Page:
Early childhood education occurs before kindergarten for infants and young children, typically up to age four or five. This is a critical period in a child’s development when structured discovery through play meets the child’s physical, intellectual, language, emotional, and social needs, preparing children for success in primary school. It is particularly important for children in low income, disadvantaged, or non-native-English-speaking households who may have few opportunities for early learning because of limited access to museums and outside-the-home experiences, and the development of language, social, and cognitive skills in the home.
Why is this important to your community?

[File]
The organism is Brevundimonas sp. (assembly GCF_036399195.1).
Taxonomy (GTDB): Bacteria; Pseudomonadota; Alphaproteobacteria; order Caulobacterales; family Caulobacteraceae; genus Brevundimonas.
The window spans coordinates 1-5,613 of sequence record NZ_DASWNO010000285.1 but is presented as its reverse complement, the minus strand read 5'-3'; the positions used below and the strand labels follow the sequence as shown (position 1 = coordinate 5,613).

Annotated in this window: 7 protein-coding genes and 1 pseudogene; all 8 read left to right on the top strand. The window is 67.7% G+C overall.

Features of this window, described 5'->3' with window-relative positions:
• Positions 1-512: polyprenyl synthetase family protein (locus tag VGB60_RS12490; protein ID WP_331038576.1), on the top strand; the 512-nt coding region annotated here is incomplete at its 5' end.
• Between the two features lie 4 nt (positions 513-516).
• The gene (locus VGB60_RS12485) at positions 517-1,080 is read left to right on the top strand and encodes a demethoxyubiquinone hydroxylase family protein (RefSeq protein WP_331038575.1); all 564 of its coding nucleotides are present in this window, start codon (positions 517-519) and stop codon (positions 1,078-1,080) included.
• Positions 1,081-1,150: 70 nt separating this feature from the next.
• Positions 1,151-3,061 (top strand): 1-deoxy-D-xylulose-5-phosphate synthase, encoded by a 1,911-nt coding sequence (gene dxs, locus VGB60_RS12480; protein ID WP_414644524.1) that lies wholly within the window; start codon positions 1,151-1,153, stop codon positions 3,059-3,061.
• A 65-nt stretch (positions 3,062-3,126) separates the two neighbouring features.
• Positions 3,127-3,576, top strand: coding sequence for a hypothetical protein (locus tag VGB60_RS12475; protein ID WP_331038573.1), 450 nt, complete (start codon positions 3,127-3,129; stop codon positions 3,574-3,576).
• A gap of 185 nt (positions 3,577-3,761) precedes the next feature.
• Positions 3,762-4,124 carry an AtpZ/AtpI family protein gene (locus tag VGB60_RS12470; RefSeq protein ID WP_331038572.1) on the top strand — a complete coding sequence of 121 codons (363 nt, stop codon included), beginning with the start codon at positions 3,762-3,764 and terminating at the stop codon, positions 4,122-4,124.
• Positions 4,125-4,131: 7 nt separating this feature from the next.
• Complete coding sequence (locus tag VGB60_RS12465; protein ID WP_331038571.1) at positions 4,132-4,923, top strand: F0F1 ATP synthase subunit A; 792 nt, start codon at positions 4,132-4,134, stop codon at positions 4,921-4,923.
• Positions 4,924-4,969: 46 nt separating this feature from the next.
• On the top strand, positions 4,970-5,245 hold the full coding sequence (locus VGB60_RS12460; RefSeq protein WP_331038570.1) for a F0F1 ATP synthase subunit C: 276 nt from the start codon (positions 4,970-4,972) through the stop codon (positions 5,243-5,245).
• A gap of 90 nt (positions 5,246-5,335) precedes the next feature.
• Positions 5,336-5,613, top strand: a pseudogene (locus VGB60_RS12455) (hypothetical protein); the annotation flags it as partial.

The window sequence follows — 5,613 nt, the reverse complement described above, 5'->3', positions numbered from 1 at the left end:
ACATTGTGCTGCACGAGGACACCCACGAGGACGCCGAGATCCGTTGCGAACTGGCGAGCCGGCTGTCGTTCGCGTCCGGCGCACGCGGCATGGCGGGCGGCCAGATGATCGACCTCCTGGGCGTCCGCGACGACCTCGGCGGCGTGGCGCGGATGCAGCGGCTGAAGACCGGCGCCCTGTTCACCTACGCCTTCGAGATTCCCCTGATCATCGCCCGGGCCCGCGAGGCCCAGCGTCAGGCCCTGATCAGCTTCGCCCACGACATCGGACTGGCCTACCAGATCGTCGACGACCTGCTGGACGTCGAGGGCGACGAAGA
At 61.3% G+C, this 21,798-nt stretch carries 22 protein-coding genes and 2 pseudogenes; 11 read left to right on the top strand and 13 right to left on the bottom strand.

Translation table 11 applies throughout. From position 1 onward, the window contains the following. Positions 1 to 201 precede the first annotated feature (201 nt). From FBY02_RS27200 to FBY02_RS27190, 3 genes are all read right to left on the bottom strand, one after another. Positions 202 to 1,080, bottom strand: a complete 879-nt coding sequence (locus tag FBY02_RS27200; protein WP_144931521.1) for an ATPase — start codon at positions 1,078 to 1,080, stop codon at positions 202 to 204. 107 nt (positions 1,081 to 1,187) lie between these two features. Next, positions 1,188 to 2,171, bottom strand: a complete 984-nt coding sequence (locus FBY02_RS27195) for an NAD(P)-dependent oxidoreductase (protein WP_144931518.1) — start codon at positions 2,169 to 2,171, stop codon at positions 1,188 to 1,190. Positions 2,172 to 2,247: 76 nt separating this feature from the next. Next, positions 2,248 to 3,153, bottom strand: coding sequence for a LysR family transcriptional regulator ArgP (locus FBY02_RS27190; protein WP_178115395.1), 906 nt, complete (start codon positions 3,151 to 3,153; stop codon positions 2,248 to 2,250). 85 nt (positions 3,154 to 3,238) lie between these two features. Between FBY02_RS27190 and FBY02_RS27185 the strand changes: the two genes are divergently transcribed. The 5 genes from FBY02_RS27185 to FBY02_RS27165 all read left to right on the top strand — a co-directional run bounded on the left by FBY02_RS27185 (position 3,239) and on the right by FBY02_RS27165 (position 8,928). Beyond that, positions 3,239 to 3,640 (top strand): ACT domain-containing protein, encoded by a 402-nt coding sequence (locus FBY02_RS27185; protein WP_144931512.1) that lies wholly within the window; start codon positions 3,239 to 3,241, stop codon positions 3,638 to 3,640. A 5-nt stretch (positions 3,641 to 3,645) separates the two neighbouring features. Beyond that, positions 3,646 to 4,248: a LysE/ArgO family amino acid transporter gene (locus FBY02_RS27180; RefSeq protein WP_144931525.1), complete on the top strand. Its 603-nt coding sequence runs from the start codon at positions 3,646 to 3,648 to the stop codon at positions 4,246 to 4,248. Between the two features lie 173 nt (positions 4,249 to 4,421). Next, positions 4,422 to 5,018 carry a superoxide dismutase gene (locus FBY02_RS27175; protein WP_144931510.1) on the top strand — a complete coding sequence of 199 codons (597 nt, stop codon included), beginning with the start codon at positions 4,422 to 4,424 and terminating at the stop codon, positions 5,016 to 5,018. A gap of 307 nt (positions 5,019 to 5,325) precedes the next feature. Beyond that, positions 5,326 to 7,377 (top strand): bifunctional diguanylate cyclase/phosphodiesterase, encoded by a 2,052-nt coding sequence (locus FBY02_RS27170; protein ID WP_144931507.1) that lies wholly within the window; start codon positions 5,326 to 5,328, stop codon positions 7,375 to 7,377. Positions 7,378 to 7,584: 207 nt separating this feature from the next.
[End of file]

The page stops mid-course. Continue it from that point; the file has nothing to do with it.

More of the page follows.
While educating very young children has intrinsic value, it also has social and economic value to local communities and the nation. Studies in the US and internationally have shown that children who received early childhood education were more likely to graduate from high school, earn more in skilled jobs, own a home, and otherwise become contributing members of society. Pre-school education is particularly important in situations where families have two working parents, or are otherwise unable to provide language assistance, regular stimulus, educational experiences, outings that broaden a child’s perspectives and stimulate inquiry, or that help the child independently follow directions and function in group settings. Children who enter kindergarten without this early childhood background and group socialization, or who lack proper nutrition at an early age, have been shown to start behind their peers, and often stay behind, throughout their academic careers. This not only hinders their academic success and their prospects for getting and keeping good jobs, it also focuses teacher attention away from the class as a whole, making it more of a challenge to move the whole class forward. Early childhood education is a crucial element in breaking the cycle of cycle of under-education, poverty, and dependency, and is an important tool in helping all public schools perform well—a key economic development concern.